> However, no matter what number I used in bins parameter, I can only get 2
> bins, [1,27] and [999,999]. Is there any way I can look into the [1,27]
> closely because they represent a lot? The output from R is shown below,
>
> Table$pdays
> pdays N Percent WOE IV
> 1 [1,27] 243 0.03807584 2.6743166 0.5267751
> 2 [999,999] 6139 0.96192416 0.2230081 0.5707022
>
> Thank you very much!!
>
> [[alternative HTML version deleted]]
>
> ______________________________________________
> [hidden email] mailing list  To UNSUBSCRIBE and more, see
> https://stat.ethz.ch/mailman/listinfo/rhelp> PLEASE do read the posting guide http://www.Rproject.org/postingguide.html> and provide commented, minimal, selfcontained, reproducible code.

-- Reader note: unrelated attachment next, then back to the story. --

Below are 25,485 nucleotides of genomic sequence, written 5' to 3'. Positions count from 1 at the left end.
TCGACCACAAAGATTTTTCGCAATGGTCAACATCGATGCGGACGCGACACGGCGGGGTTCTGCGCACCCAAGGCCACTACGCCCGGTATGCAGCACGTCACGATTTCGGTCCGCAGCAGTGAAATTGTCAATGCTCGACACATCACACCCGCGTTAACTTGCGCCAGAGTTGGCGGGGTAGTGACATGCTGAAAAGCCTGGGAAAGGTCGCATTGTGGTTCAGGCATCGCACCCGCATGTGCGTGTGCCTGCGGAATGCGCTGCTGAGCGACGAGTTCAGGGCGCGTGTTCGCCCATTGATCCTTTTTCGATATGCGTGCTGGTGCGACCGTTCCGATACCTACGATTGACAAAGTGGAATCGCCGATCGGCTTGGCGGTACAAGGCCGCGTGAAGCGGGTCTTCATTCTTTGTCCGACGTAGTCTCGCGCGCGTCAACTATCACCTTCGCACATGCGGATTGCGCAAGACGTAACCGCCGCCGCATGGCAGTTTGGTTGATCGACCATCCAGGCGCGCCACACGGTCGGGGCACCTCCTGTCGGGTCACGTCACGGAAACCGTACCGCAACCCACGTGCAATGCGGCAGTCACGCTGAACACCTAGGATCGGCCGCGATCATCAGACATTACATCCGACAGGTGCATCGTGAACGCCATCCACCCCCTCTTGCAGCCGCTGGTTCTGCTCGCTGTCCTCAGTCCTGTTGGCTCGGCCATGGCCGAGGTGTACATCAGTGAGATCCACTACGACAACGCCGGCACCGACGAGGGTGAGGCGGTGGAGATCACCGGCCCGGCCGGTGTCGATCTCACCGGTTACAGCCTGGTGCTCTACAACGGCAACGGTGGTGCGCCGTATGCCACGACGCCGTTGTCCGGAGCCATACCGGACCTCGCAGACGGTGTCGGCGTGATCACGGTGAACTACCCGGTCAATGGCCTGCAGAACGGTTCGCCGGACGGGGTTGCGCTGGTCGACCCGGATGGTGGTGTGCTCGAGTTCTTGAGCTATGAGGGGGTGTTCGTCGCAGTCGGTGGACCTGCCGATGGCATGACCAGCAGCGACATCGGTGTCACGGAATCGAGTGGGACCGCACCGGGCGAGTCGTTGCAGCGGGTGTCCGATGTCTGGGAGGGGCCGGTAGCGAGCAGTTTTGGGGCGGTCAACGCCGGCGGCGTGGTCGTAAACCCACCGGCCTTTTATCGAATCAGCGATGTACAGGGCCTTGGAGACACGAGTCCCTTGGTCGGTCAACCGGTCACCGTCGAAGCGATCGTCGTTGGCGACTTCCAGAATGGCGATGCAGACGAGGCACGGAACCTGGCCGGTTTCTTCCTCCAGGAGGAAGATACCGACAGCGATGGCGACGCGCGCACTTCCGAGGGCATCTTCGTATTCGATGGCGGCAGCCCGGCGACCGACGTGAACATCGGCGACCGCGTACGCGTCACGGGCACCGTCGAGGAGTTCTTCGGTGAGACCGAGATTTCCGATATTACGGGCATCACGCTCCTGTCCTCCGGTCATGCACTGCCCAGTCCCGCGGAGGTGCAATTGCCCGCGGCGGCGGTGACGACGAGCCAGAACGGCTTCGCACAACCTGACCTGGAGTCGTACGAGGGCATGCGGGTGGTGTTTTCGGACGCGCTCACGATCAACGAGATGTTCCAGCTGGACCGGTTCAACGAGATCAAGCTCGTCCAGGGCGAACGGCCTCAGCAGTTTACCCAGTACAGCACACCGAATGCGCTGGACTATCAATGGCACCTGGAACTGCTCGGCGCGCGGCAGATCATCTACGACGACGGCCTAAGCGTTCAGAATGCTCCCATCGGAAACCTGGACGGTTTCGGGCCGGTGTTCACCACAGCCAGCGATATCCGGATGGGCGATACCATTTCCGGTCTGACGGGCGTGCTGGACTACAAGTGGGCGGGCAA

______________________________________________
[hidden email] mailing list  To UNSUBSCRIBE and more, see
https://stat.ethz.ch/mailman/listinfo/rhelpPLEASE do read the posting guide http://www.Rproject.org/postingguide.htmland provide commented, minimal, selfcontained, reproducible code.


You are asking the wrong question. The right question is, "why are so many
values missing?" Is it because they were censored, not reported for some
reason, due to instrument failure,...? Until you answer that question, any
analysis you do is garbage.
I strongly recommend you consult a competent data analyst.
Bert
On Sun, Mar 10, 2019, 9:21 PM Jim Lemon < [hidden email]> wrote:
> Hi Bowie,
> As David suggested, you can substitute the R missing value (NA) for
> 999 (probably an SPSS missing value). If you don't want to change it,
> you could probably just subset your data like this: